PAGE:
It’s the first thing an agent or publisher is going to see, after your query letter: the outline of your book. So, important. But also, confusing, to try to decide what might work. Some people assert it should be short. Others, long. Descriptive. Analytical. Comparing the work to other authors’. Steering well clear of that. Giving the full story. Only giving a teaser.
I’ve been writing outlines to hook publisher-fish for more than twenty years now, and for more than fifty published novels. In the early days I had to have a full ms to back up my outline and sample chapters; these days, much more usually, I go from outline and sample chapters and wait for a contract before I commit myself to the full deal. That means I need to write pretty successful outlines: for despite being well-established, it’s still not guaranteed that publishers will take on my projects. Here are some of the things I’ve learned. These mostly apply to fiction, but can be adapted for non-fiction:
- Received wisdom means little in this game. Everything is so subjective you can’t make a general rule. Which means these tips are not fail safe formulae!
- Too short or too long an outline is pretty much as bad as each other. An ideal length I’ve found for my outlines is two pages or around 1,000 words.
- They’ve worked best when they don’t tell the full story and definitely not the climax, but leave an intriguing question at the end. Publishing professionals are also readers and need to have something to look forward to, just like any other reader!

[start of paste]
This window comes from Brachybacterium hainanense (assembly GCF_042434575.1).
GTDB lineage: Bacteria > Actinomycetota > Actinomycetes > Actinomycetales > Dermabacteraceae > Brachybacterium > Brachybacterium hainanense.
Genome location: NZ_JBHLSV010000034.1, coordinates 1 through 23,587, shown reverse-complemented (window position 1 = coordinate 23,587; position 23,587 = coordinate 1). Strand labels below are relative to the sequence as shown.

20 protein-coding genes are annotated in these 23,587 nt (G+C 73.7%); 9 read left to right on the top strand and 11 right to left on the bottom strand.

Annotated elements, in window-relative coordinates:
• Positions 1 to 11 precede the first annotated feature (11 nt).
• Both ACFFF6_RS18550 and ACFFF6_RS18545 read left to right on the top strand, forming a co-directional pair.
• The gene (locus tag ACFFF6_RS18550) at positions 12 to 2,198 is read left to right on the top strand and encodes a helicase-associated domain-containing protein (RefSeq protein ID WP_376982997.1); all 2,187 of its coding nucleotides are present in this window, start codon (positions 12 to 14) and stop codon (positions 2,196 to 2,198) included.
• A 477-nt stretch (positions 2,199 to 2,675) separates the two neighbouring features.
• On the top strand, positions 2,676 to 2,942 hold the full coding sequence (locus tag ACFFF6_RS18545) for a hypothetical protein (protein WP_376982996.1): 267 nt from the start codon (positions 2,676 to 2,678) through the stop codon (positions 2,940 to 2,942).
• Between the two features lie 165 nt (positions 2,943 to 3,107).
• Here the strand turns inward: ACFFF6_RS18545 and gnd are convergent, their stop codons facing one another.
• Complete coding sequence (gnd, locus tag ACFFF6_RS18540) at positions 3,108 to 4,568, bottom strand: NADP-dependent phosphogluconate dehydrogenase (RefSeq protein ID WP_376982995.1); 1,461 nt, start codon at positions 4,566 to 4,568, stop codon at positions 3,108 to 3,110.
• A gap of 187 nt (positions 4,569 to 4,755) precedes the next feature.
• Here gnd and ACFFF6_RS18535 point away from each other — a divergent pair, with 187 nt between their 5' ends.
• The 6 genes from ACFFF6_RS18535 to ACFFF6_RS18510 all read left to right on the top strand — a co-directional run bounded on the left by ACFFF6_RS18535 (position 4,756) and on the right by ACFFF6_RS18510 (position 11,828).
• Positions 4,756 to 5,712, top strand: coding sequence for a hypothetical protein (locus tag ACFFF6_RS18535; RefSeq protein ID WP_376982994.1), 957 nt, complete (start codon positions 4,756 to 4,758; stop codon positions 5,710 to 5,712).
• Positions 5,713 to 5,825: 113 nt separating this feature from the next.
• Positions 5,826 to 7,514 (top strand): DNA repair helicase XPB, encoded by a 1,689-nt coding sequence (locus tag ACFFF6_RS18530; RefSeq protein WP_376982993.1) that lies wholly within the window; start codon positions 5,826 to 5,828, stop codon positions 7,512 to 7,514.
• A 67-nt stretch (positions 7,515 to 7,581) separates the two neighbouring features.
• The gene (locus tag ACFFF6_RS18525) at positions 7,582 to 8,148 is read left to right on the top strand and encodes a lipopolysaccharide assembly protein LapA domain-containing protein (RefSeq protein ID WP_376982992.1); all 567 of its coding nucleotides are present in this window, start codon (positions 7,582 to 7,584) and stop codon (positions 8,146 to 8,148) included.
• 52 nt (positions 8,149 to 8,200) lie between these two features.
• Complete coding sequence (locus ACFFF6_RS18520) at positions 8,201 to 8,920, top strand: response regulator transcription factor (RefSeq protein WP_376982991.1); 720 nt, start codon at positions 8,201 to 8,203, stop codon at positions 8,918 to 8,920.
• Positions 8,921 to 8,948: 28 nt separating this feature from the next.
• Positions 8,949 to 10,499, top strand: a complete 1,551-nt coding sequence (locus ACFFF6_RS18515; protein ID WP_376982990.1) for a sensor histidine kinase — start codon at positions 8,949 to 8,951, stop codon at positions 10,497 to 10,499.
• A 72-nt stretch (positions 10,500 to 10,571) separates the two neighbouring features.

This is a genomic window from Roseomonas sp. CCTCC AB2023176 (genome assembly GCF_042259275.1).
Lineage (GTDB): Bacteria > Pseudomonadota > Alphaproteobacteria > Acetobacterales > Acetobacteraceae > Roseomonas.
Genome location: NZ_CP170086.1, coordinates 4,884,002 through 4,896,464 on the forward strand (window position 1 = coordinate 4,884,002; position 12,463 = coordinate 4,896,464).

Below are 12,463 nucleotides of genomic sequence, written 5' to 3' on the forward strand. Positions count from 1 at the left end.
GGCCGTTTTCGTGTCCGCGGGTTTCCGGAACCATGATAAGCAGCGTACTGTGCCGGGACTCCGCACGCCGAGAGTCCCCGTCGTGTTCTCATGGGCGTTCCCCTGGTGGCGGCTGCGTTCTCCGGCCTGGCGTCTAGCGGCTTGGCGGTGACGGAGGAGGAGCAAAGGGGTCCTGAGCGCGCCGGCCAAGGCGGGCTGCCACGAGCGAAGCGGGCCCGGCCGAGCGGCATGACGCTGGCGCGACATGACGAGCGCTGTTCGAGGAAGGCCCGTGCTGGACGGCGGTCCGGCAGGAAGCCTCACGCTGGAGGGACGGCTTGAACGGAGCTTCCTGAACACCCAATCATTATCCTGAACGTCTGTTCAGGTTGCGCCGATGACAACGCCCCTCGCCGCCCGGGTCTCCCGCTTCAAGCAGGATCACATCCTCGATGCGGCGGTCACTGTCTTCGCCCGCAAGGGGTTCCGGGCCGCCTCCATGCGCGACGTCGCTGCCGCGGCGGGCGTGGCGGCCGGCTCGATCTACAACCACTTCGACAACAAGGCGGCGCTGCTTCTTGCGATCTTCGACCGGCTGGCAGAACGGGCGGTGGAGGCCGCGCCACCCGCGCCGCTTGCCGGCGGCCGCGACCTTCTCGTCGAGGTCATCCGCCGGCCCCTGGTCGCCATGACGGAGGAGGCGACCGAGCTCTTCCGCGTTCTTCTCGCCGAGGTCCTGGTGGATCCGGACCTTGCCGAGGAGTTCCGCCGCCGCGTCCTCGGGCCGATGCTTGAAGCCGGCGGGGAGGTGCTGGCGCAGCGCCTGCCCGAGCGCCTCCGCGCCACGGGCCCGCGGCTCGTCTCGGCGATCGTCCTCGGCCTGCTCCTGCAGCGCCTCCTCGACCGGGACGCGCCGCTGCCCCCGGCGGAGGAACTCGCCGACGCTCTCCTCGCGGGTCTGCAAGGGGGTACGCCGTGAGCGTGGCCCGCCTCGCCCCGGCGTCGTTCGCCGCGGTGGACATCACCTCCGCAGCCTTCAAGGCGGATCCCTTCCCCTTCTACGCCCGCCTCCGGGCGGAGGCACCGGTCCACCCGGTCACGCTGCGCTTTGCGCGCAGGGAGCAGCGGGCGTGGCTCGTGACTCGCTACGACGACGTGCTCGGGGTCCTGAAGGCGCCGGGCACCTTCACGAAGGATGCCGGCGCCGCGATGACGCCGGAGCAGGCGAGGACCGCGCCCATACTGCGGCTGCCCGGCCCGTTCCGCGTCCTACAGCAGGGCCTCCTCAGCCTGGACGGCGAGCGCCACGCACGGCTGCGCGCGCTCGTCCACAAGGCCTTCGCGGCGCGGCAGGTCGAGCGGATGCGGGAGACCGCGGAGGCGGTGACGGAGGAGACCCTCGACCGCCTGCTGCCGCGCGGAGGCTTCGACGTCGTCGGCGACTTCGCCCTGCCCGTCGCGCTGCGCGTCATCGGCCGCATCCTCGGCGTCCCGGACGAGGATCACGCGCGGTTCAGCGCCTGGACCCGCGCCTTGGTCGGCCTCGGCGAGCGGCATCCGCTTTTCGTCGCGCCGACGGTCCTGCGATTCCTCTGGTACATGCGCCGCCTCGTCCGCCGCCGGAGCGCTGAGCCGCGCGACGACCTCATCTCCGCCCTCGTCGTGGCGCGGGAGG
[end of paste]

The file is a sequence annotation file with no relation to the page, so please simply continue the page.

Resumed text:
- Sub-plots are best left out of an outline, even if they’ll be in the finished book.
- If you’re going to compare the work to anyone else’s(and it’s one of those matters on which everyone has a different view, and no one view is wrong), then do it at the end in a very short sentence. Best not to use super famous examples though—don’t compare your work to JK Rowling for instance. But a writer whose work you genuinely admire in the same genre as yours may well be worth mentioning—not because you’re really comparing your work to theirs, but because it signals to the publisher/agent that you read intelligently, and aren’t just dropping celebrity names!
- Concentrate on character and story, just as in the novel itself. Only it needs to be severely distilled. *Analysis in a fiction outline is best left out. But you could include a short—very short—bit on themes, if you must! (I’m not keen on it myself. Themes belong in English studies, not in novel outlines.)
- The style of the outline doesn’t have to be the same as that of the novel itself: but it should give a little of the ‘flavour’ of the book, which will be of course much more obvious in your sample chapters. Even though the outline is of a more humble variety of writing than a chapter in a novel, it still needs to be nice to read!
- Don’t be too quick to assign a genre category for your novel unless it is not obvious from the outlined story what the genre is. With children’s books, however, it can be quite useful to include a fairly vague age range suggestion, at the end preferably(eg, For readers 11 and up). If your novel mixes different genres together(a common experience for me), it’s fine and even pretty useful to mention the elements that you think are involved: eg, in the outline for my novel Moonlight and Ashes, I described it as a ‘fairytale thriller’. Worked!
- If you are specifically commissioned to write a book, say for an existing series, your outline needs to be a little different from what I’ve mentioned above: you may well be asked to say exactly how the book ends, for instance, and/or to provide an outline of each chapter as well. But you usually get specific guidance on that.
Do you have any tips to add? Please share them in comments.